This is another in our series of collaborations with UT-RMC. If you’ve missed our previous articles in this series, you might want to check out our What Is Reliability & Maintainability? article.

Also, feel free to download the free PDCA infographic at the bottom of this article.


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The “Safety Mythologist” Discusses 10 Common Safety Myths: A Discussion with Carsten Busch

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Every field has its sets of established truths. But if you consider some of these so-called “truths” a little critically, you sometime find out they’re not true at all. It’s like the professional version of an urban myth. They’re in the air around us; we read about them and we heard smart people saying they’re true; we never stop to question if they really ARE true; and ultimately, we end up believing in them ourselves.

In the learning and development field, a classic myth is that you can get better training results by designing training to match your learner’s so-called learning styles. But I digress–we’ll get back to that in another article.

In occupational safety, there may be some myths out there too. And that’s why we had the conversation below with “safety mythologist” Carsten Busch. Put on your critical-thinking cap and your skeptical socks and give it a listen (or a read). And many thanks to Carsten for his sharing his time and knowledge with us.


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Using Risk-Based Safety Approaches to Reduce Serious Injuries & Fatalities: An Interview with Pam Walaski

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Risk management can be a powerful tool in occupational safety and health. And when applied strategically, it can help safety managers avoid serious injuries and most importantly fatalities at work.

That’s good to know, because as our risk management/safety management expert Pam Walaski explains in the interview below, the rates of occupational fatalities haven’t been going down as of late and we can do better.

In the interview below, Pam (who’s also done interviews with us on Risk Management and Safety Management Systems as well as Five Steps to Implementing Risk-Based Safety Approaches) explains the current and sad reality of occupational fatalities, explains why risk management is a tool we can use to combat these fatalities, and shows us how to get started.

As always, thanks to Pam.

Also, know we’ve included a free starter’s guide to using risk-based occupational safety management at the very bottom of this article.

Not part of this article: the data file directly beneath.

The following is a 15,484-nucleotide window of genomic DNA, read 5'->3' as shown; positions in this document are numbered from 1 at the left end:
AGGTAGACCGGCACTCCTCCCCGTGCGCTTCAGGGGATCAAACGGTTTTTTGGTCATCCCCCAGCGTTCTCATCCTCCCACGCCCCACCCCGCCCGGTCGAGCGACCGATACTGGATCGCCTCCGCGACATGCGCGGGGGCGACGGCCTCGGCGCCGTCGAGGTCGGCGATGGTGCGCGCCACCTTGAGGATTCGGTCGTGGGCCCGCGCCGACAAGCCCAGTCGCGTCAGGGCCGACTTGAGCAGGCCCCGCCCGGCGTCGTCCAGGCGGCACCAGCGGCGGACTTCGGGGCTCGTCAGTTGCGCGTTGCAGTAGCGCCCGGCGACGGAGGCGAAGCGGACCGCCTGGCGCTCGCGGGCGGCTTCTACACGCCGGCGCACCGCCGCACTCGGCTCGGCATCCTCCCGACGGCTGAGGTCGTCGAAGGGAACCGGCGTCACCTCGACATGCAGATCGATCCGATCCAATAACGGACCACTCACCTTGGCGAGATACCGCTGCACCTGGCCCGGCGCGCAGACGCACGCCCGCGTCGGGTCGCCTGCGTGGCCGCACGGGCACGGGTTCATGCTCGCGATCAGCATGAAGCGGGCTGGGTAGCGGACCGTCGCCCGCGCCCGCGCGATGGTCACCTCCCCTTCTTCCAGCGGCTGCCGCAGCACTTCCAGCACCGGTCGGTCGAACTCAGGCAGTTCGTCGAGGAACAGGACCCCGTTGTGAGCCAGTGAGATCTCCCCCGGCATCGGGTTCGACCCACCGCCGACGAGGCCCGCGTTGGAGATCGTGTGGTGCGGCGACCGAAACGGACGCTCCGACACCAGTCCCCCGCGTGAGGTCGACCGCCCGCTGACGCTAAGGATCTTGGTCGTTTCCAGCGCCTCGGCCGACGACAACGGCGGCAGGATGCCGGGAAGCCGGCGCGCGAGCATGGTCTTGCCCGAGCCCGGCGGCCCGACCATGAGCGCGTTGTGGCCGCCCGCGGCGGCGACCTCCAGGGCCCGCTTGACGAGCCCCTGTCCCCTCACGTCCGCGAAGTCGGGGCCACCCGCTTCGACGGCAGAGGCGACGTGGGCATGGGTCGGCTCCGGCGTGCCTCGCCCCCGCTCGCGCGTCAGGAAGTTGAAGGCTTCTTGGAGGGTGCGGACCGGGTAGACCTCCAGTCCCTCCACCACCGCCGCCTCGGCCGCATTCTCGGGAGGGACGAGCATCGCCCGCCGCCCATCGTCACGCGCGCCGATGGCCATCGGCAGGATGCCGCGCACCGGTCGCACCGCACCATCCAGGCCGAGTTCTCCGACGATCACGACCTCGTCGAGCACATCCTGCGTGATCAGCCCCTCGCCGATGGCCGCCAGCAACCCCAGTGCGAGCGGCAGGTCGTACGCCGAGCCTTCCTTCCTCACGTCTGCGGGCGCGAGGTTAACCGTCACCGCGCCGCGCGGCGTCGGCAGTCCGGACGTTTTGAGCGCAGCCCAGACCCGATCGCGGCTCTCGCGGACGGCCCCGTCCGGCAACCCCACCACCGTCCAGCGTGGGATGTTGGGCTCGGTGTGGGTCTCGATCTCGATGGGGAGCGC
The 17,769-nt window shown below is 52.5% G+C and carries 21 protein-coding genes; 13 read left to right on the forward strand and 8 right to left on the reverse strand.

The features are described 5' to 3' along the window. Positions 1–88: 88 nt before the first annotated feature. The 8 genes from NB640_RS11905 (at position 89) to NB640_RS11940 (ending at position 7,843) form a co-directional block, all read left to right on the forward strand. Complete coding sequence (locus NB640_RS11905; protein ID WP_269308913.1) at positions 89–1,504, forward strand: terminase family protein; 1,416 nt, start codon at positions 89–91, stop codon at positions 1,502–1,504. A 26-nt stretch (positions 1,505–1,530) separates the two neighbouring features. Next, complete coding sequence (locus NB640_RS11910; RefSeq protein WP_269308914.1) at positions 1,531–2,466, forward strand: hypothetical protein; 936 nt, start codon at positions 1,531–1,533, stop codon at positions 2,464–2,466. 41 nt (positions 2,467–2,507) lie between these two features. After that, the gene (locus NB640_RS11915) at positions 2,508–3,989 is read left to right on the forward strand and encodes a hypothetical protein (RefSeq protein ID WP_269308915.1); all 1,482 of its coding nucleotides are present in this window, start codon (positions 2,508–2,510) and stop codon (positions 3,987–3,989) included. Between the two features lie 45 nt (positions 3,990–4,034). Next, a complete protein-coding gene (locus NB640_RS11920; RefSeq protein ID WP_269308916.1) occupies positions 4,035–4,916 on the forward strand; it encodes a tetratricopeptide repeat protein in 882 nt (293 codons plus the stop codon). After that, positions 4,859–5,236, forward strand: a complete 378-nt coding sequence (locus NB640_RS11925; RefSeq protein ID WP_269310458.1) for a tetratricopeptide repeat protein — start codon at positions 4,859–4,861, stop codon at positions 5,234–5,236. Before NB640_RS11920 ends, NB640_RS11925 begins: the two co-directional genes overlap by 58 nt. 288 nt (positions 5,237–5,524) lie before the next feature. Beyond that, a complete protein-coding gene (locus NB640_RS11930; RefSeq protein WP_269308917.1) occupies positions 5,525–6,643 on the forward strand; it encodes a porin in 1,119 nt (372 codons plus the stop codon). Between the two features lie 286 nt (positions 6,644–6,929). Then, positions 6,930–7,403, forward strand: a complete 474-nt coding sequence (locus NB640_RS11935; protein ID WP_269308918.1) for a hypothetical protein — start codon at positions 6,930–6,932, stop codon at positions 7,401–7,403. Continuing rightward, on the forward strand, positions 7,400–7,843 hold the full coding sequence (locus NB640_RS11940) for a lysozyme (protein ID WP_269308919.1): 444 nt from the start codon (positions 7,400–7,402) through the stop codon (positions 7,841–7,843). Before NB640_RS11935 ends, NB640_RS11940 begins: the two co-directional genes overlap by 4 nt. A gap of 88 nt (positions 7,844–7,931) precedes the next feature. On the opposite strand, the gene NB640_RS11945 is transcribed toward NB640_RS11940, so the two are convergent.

You can watch/listen to the discussion in the video below or click MORE to read a transcript (the guide’s down there, too).


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Upcoming Webinar: An Introduction to “New Safety” (HOP, Safety Differently, Safety II)

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A quick head’s up that we’ll be holding a free webinar over at the website of our business partners RedVector in which we’ll provide an introduction to “new safety” schools of thought including Safety II, Safety Differently, and Human and Organizational Performance (HOP).

If you’d like to learn a little more about these and get pointed in the right direction for additional learning through a series of recommended thinkers, books, websites, and links, this might be something you’ll want to check out. Plus, you can’t beat the price. 🙂

You can register for the “New Safety” webinar here.


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Vector Solutions Business Unit Monthly Blog Round-Up: April, 2019

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Recently, customers of Convergence Training as well as employees of Convergence Training attended the Vector Solutions Client Summit in Tampa, Florida (Vector Solutions is the parent company that owns Convergence Training).

One of the interesting aspects of the Vector Solutions Client Summit is that it brought people from many different industries served by Vector Solutions together into one room to discuss how they deal with the same issues from different perspectives. A lot of people felt this was really helpful, including yours truly (see our overview video of the Vector Solutions Client Summit).

In fact, it was such a great experience to learn, brainstorm, problem-solve, and innovate together that we’ve decided it’s not something we want to leave in Tampa until next year’s client summit. And so one thing we’re doing is publishing a monthly “Best of the Vector Solutions Business Units Blogs” at the Vector Solutions website.

This month’s round-up includes:

If we’ve sparked your interest, check out the April, 2019 Best of the Vector Blogs article.



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OSHA Basics: OSHA-Approved State Plans

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OSHA’s regulations cover employers in the 50 states plus a number of territories and jurisdictions (this includes but is not limited to the District of Columbia and Puerto Rico).

Many of those states or territories are covered by what’s known as federal OSHA. However, 22-27 states and/or territories have OSHA-approved state plans instead of being covered by federal OSHA. We’ve given a range because it depends on how you count them, something we’ll explain more for you below.

We’ll explain the state OSHA plans a little more in this article, which is a continuation of our OSHA Basics series of articles.

Also, a quick head’s up–we’ve included a free downloadable guide to OSHA inspections for you at the bottom of this article.


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Guide to Risk Management for Occupational Safety and Health

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As we explained in our Compliance or Risk-Based Approaches to Occupational Safety Management article, there are different ways to manage or focus your occupational safety and health management programs.

One way is to use a risk-based approach to safety in the same way other fields use risk management tools, and that’s typically considered an improvement over a more managing safety with a primary focus on compliance or in a more reactive manner.

If you’re new to risk management and the use of risk-based safety management, you may find this free GUIDE TO RISK-BASED SAFETY MANAGEMENT helpful–just go to the bottom of this article.